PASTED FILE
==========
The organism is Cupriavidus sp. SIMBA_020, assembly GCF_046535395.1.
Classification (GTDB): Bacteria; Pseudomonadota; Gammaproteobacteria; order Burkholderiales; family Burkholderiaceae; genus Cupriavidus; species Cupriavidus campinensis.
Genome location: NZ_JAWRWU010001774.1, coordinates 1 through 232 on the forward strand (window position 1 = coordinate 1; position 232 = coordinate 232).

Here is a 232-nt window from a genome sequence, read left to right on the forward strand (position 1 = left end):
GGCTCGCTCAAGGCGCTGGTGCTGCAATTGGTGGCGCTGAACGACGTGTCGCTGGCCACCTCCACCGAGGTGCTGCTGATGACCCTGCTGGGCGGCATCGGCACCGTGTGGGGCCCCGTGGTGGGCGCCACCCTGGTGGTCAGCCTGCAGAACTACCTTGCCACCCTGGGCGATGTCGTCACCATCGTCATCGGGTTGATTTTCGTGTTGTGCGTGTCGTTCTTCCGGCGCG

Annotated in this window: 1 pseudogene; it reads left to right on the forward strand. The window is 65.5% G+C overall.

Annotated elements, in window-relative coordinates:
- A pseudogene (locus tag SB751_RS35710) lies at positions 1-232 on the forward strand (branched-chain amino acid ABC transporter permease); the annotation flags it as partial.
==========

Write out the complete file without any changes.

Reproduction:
The organism is Cupriavidus sp. SIMBA_020, assembly GCF_046535395.1.
Classification (GTDB): Bacteria; Pseudomonadota; Gammaproteobacteria; order Burkholderiales; family Burkholderiaceae; genus Cupriavidus; species Cupriavidus campinensis.
Genome location: NZ_JAWRWU010001774.1, coordinates 1 through 232 on the forward strand (window position 1 = coordinate 1; position 232 = coordinate 232).

Here is a 232-nt window from a genome sequence, read left to right on the forward strand (position 1 = left end):
GGCTCGCTCAAGGCGCTGGTGCTGCAATTGGTGGCGCTGAACGACGTGTCGCTGGCCACCTCCACCGAGGTGCTGCTGATGACCCTGCTGGGCGGCATCGGCACCGTGTGGGGCCCCGTGGTGGGCGCCACCCTGGTGGTCAGCCTGCAGAACTACCTTGCCACCCTGGGCGATGTCGTCACCATCGTCATCGGGTTGATTTTCGTGTTGTGCGTGTCGTTCTTCCGGCGCG

Annotated in this window: 1 pseudogene; it reads left to right on the forward strand. The window is 65.5% G+C overall.

Annotated elements, in window-relative coordinates:
- A pseudogene (locus tag SB751_RS35710) lies at positions 1-232 on the forward strand (branched-chain amino acid ABC transporter permease); the annotation flags it as partial.